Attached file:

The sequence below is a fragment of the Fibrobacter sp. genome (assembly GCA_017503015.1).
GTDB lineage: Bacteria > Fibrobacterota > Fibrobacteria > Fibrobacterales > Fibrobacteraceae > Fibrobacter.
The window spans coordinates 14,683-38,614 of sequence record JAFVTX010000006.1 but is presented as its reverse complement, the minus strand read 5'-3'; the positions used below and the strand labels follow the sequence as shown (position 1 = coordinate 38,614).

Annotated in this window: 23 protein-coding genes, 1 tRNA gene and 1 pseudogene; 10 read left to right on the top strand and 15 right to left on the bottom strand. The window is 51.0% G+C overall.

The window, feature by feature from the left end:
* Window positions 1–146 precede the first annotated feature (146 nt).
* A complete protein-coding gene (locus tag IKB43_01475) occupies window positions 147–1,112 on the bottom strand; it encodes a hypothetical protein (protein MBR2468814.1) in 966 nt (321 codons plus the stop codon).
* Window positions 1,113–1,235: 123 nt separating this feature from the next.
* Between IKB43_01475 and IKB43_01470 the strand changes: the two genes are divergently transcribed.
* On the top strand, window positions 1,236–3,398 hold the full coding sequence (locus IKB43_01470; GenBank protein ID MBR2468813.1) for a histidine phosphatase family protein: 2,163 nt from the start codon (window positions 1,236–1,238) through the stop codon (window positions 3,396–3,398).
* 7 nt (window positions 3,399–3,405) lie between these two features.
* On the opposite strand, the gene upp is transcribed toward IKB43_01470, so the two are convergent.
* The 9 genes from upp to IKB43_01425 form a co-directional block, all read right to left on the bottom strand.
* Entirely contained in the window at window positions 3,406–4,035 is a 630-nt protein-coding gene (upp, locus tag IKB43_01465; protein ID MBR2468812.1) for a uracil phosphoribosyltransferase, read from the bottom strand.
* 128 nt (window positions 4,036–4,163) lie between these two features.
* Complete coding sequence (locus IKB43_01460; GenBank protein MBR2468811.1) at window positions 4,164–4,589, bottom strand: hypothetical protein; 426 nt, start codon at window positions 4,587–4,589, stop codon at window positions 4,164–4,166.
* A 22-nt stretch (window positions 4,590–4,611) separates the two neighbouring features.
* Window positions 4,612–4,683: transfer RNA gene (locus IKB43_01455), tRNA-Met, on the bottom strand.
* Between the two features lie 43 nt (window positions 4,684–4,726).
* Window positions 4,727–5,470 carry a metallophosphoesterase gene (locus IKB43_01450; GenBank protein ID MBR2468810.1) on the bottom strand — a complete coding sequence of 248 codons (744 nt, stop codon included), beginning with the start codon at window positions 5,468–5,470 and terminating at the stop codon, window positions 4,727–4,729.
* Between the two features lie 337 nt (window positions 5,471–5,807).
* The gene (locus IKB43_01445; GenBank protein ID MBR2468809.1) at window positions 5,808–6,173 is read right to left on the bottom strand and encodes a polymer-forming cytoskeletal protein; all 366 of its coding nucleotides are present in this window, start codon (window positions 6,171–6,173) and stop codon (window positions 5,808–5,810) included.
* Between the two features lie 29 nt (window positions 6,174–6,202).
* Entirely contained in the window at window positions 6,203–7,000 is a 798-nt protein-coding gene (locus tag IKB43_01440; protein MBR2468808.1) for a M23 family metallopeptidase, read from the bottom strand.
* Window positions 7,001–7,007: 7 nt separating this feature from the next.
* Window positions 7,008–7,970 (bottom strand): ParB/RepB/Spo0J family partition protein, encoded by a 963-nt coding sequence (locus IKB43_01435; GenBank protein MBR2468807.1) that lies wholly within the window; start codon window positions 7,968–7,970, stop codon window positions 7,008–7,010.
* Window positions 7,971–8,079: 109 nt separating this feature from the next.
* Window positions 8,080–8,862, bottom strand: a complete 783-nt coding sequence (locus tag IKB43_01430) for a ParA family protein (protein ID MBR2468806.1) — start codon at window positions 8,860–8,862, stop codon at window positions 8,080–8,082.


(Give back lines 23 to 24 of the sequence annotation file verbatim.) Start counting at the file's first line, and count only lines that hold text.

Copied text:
* Between the two features lie 29 nt (window positions 6,174–6,202).
* Entirely contained in the window at window positions 6,203–7,000 is a 798-nt protein-coding gene (locus tag IKB43_01440; protein MBR2468808.1) for a M23 family metallopeptidase, read from the bottom strand.